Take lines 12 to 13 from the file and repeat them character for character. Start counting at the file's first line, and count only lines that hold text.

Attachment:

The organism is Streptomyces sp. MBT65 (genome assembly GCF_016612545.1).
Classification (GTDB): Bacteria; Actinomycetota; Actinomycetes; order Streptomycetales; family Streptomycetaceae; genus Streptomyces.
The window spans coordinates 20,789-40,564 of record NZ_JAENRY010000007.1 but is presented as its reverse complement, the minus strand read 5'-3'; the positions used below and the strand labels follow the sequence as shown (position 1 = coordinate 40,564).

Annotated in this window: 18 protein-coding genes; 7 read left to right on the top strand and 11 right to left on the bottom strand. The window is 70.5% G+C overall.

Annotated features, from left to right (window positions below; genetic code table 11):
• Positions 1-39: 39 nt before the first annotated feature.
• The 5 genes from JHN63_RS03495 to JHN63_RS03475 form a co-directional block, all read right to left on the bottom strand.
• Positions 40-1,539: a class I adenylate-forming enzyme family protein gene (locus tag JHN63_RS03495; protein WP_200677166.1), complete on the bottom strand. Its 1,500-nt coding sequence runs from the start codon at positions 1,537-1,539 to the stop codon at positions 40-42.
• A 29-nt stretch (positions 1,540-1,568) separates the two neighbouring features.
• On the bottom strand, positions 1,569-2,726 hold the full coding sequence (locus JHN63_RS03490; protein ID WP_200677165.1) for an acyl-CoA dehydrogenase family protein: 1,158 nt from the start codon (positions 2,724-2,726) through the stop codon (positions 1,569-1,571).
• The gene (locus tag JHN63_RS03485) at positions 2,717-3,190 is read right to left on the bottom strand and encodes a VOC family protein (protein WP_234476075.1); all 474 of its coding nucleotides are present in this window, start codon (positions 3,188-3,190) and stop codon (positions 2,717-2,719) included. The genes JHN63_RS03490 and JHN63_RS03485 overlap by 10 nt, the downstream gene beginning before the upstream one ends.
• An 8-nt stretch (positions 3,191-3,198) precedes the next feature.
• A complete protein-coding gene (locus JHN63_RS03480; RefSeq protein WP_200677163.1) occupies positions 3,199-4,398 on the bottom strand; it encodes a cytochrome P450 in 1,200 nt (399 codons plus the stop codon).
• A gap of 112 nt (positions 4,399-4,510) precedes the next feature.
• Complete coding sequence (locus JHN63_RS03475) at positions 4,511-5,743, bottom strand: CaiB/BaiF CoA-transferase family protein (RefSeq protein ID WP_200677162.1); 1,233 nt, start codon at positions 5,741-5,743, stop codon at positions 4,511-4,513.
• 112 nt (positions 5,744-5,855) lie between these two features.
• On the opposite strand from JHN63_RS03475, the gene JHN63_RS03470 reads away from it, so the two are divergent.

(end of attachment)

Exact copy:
• An 8-nt stretch (positions 3,191-3,198) precedes the next feature.
• A complete protein-coding gene (locus JHN63_RS03480; RefSeq protein WP_200677163.1) occupies positions 3,199-4,398 on the bottom strand; it encodes a cytochrome P450 in 1,200 nt (399 codons plus the stop codon).